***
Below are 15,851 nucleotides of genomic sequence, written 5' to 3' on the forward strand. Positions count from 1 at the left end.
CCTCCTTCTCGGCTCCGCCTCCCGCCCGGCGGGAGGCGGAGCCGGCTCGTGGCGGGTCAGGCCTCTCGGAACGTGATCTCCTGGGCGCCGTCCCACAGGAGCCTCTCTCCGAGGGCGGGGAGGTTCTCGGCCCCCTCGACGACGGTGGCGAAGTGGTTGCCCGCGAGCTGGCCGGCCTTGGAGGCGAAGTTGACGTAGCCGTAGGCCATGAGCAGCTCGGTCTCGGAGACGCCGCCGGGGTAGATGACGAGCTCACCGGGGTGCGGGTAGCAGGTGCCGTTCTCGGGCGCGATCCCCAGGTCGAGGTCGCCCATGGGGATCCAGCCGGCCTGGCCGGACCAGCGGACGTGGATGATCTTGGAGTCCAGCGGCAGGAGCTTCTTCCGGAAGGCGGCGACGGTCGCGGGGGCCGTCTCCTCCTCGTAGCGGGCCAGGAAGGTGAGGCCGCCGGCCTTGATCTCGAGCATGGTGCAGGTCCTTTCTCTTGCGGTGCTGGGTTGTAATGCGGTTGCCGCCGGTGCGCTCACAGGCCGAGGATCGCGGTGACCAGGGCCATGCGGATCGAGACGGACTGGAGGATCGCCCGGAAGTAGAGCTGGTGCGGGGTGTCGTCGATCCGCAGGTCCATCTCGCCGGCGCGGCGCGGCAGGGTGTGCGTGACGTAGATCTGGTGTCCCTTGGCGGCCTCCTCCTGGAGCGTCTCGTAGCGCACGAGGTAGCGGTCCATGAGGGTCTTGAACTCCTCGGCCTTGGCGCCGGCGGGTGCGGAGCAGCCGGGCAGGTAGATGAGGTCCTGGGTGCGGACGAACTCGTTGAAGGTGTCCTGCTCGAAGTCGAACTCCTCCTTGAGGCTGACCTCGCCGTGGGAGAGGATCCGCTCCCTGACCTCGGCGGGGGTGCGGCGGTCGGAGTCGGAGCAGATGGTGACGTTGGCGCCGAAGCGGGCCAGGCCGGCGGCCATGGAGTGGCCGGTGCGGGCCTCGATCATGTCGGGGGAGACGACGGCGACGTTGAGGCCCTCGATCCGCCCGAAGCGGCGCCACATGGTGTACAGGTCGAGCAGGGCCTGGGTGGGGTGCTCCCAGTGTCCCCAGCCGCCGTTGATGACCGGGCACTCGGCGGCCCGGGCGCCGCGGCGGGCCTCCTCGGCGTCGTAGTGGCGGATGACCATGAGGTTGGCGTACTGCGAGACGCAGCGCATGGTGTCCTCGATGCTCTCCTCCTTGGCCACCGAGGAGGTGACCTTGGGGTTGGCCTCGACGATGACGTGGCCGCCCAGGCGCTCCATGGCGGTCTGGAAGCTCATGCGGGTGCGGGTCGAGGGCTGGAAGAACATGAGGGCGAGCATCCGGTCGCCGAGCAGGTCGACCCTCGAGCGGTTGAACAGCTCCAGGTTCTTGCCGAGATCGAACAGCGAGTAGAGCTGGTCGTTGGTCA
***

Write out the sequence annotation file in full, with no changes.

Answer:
Below are 15,851 nucleotides of genomic sequence, written 5' to 3' on the forward strand. Positions count from 1 at the left end.
CCTCCTTCTCGGCTCCGCCTCCCGCCCGGCGGGAGGCGGAGCCGGCTCGTGGCGGGTCAGGCCTCTCGGAACGTGATCTCCTGGGCGCCGTCCCACAGGAGCCTCTCTCCGAGGGCGGGGAGGTTCTCGGCCCCCTCGACGACGGTGGCGAAGTGGTTGCCCGCGAGCTGGCCGGCCTTGGAGGCGAAGTTGACGTAGCCGTAGGCCATGAGCAGCTCGGTCTCGGAGACGCCGCCGGGGTAGATGACGAGCTCACCGGGGTGCGGGTAGCAGGTGCCGTTCTCGGGCGCGATCCCCAGGTCGAGGTCGCCCATGGGGATCCAGCCGGCCTGGCCGGACCAGCGGACGTGGATGATCTTGGAGTCCAGCGGCAGGAGCTTCTTCCGGAAGGCGGCGACGGTCGCGGGGGCCGTCTCCTCCTCGTAGCGGGCCAGGAAGGTGAGGCCGCCGGCCTTGATCTCGAGCATGGTGCAGGTCCTTTCTCTTGCGGTGCTGGGTTGTAATGCGGTTGCCGCCGGTGCGCTCACAGGCCGAGGATCGCGGTGACCAGGGCCATGCGGATCGAGACGGACTGGAGGATCGCCCGGAAGTAGAGCTGGTGCGGGGTGTCGTCGATCCGCAGGTCCATCTCGCCGGCGCGGCGCGGCAGGGTGTGCGTGACGTAGATCTGGTGTCCCTTGGCGGCCTCCTCCTGGAGCGTCTCGTAGCGCACGAGGTAGCGGTCCATGAGGGTCTTGAACTCCTCGGCCTTGGCGCCGGCGGGTGCGGAGCAGCCGGGCAGGTAGATGAGGTCCTGGGTGCGGACGAACTCGTTGAAGGTGTCCTGCTCGAAGTCGAACTCCTCCTTGAGGCTGACCTCGCCGTGGGAGAGGATCCGCTCCCTGACCTCGGCGGGGGTGCGGCGGTCGGAGTCGGAGCAGATGGTGACGTTGGCGCCGAAGCGGGCCAGGCCGGCGGCCATGGAGTGGCCGGTGCGGGCCTCGATCATGTCGGGGGAGACGACGGCGACGTTGAGGCCCTCGATCCGCCCGAAGCGGCGCCACATGGTGTACAGGTCGAGCAGGGCCTGGGTGGGGTGCTCCCAGTGTCCCCAGCCGCCGTTGATGACCGGGCACTCGGCGGCCCGGGCGCCGCGGCGGGCCTCCTCGGCGTCGTAGTGGCGGATGACCATGAGGTTGGCGTACTGCGAGACGCAGCGCATGGTGTCCTCGATGCTCTCCTCCTTGGCCACCGAGGAGGTGACCTTGGGGTTGGCCTCGACGATGACGTGGCCGCCCAGGCGCTCCATGGCGGTCTGGAAGCTCATGCGGGTGCGGGTCGAGGGCTGGAAGAACATGAGGGCGAGCATCCGGTCGCCGAGCAGGTCGACCCTCGAGCGGTTGAACAGCTCCAGGTTCTTGCCGAGATCGAACAGCGAGTAGAGCTGGTCGTTGGTCA